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5. Getting Paid for Your Work

Red flags should go up whenever a prospective client – especially one from out of state – asks you to assist in transferring or collecting a large amount of money. It might be a scam. The internet, email and electronic funds transfers have made online scams easier to perpetrate and harder to detect. Avoid trouble by (a) using checklists, (b) scrutinizing every detail of the proposal, and (c) understanding how your bank holds and distributes funds.
Think twice before sending past-due fee accounts to a collection agency. There is a risk that confidential client information will be disclosed in the process. And when clients are hit with collection actions, they often respond by alleging malpractice as a defense or counterclaim.
Money is at the root of most attorney-client disputes – many of which ripen into malpractice claims and bar grievances. Lawyers who sue for unpaid fees often face allegations of malpractice. The best defense is to avoid fee fights in the first place through (a) good communication, (b) diligent efforts, and (c) following best practices for billing and collections.
You deserve to be paid for your work. But if you’re like most lawyers, you don’t relish talking with your clients about fees. Do it anyway. A simple misunderstanding can ripen into a malpractice claim or bar grievance. Protect yourself by (a) charging a fair fee, (b) putting your agreement in writing, and (c) having a system for time-keeping, billing and collections.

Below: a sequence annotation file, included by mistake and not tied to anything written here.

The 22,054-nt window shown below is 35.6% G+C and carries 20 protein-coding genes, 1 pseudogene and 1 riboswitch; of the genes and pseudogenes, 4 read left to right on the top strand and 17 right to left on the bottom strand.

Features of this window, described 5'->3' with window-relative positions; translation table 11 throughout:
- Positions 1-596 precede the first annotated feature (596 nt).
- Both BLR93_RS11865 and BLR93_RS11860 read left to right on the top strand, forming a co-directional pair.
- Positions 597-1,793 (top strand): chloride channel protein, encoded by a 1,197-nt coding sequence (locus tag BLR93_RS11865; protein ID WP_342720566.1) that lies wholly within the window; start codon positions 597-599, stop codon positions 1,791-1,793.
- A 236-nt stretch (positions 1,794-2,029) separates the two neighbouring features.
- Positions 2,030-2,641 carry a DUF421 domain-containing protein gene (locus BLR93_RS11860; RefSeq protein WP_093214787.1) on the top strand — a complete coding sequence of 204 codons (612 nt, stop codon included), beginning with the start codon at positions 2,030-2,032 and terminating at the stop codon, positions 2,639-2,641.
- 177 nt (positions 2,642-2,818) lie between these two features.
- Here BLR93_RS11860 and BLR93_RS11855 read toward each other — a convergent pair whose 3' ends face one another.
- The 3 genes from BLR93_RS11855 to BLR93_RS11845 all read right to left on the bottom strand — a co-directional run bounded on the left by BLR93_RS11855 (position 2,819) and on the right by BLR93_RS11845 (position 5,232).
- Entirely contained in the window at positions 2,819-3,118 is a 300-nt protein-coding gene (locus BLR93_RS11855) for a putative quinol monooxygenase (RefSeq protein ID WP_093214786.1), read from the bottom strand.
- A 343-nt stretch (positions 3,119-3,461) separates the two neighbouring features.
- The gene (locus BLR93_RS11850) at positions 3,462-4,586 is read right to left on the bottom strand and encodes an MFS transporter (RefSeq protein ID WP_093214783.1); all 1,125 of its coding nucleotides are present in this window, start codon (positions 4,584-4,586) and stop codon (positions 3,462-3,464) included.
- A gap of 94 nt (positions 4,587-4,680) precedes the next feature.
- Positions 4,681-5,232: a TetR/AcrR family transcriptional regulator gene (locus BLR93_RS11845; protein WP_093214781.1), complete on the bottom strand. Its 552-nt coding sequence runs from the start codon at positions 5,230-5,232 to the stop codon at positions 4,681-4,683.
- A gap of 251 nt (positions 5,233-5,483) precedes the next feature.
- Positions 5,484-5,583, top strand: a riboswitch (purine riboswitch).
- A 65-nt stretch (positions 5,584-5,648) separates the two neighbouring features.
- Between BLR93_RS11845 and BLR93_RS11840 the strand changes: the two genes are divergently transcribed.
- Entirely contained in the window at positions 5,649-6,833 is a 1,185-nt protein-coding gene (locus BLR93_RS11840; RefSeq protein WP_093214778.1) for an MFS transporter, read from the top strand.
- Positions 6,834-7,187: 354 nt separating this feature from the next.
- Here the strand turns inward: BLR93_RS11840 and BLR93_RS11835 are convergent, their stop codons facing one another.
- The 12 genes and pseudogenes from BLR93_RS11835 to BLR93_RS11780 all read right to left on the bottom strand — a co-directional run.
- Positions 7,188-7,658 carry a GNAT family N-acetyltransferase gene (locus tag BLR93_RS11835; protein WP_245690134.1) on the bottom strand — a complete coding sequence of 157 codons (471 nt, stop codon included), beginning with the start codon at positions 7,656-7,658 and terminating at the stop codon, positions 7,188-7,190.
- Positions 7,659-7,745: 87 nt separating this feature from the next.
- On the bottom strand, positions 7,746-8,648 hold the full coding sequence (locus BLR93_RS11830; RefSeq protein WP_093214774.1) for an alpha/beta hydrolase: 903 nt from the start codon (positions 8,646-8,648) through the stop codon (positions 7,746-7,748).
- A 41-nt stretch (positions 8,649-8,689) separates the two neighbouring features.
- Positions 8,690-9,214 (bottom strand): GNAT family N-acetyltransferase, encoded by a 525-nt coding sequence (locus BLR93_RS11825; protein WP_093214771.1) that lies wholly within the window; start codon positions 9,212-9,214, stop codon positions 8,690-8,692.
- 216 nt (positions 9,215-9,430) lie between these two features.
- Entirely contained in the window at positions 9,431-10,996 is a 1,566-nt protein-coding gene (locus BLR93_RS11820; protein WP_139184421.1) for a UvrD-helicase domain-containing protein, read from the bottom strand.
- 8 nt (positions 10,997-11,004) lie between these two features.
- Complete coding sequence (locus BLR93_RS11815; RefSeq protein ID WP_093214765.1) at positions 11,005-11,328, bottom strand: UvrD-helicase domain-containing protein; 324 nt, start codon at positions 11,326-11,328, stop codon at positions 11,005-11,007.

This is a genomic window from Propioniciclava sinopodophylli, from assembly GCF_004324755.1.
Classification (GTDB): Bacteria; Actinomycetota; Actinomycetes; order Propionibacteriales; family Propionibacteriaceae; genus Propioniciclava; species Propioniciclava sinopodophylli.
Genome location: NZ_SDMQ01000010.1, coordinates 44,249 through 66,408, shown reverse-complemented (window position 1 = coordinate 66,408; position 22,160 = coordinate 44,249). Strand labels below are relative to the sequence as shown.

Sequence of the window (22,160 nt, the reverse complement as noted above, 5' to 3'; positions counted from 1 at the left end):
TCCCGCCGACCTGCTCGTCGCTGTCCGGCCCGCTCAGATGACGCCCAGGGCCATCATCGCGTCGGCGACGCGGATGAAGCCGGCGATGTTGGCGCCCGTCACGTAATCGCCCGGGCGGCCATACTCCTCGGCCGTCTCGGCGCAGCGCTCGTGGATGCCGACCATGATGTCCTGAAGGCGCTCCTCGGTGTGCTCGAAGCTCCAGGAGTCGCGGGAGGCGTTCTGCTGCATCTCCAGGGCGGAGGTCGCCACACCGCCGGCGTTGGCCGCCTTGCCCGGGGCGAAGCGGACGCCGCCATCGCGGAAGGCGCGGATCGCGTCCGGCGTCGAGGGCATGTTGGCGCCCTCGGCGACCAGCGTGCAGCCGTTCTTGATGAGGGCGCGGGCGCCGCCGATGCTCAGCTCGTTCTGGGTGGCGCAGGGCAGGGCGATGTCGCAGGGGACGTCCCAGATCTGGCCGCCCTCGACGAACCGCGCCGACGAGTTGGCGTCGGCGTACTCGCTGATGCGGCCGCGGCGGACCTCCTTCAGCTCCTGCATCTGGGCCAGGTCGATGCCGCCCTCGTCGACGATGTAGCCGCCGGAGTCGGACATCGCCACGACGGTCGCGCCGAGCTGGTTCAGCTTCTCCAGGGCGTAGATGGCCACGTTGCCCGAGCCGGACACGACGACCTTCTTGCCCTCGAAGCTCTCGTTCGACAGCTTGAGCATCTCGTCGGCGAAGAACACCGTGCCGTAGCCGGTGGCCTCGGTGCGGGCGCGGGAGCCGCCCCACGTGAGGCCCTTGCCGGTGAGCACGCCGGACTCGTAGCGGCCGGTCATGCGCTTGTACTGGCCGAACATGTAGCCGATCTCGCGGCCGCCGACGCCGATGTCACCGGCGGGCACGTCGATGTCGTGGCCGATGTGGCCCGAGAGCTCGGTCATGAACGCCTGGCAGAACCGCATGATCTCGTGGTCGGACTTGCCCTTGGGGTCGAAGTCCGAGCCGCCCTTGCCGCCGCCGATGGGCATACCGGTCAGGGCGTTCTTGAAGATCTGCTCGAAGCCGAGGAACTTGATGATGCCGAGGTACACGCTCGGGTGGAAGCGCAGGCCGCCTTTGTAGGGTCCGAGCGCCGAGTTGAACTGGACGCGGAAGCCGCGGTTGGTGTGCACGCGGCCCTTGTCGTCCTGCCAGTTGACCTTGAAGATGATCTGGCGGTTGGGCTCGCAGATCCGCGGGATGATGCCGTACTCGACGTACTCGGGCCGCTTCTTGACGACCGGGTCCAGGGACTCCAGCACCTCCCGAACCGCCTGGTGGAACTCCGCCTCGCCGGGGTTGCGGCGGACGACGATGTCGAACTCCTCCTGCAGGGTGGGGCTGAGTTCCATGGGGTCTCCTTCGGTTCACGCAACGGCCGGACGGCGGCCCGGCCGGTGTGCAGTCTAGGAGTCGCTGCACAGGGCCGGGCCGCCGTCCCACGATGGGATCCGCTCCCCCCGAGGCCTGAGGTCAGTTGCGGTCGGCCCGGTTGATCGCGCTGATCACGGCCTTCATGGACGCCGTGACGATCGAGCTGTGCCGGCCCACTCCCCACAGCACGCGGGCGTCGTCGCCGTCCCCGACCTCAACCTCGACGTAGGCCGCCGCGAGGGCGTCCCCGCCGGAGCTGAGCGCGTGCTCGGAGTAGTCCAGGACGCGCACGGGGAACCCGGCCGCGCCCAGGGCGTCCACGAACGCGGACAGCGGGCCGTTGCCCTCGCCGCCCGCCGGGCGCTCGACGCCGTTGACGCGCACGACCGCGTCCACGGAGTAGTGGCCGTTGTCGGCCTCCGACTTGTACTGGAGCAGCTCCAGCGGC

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8.1 Technology and Security

Technology has changed every aspect of practicing law, from landing clients to branding firms. Today, lawyers can work anywhere and at any time. This freedom comes with significant risks. Hackers, thieves and predators abound. Data can be lost or compromised in nanoseconds. Smart firms are vigilant about securing their systems, safeguarding financial accounts and protecting client information.

7.2 The Dangers of Dabbling

All lawyers have their comfort zones. Dabbling in an unfamiliar area increases the odds of a mistake, which can lead to a malpractice claim or bar grievance. The ethics rules permit you to take on a novel matter as long as you take appropriate steps to become competent.

7.1 Keeping Up with the Law

Changes to state and federal laws happen all the time. Stay up on the law to stay out of trouble and provide superior client service. This requires an investment in education and tools. The internet offers a nearly-limitless law library at your fingertips 24/7.

6.4 Case Management Technology

Practice management software and systems are essential to a modern law practice. But with these tools come new risks. Keys to ensuring great representation and avoiding malpractice include (a) staying competent on technology, (b) keeping systems up to date, and (c) training everyone to use them properly.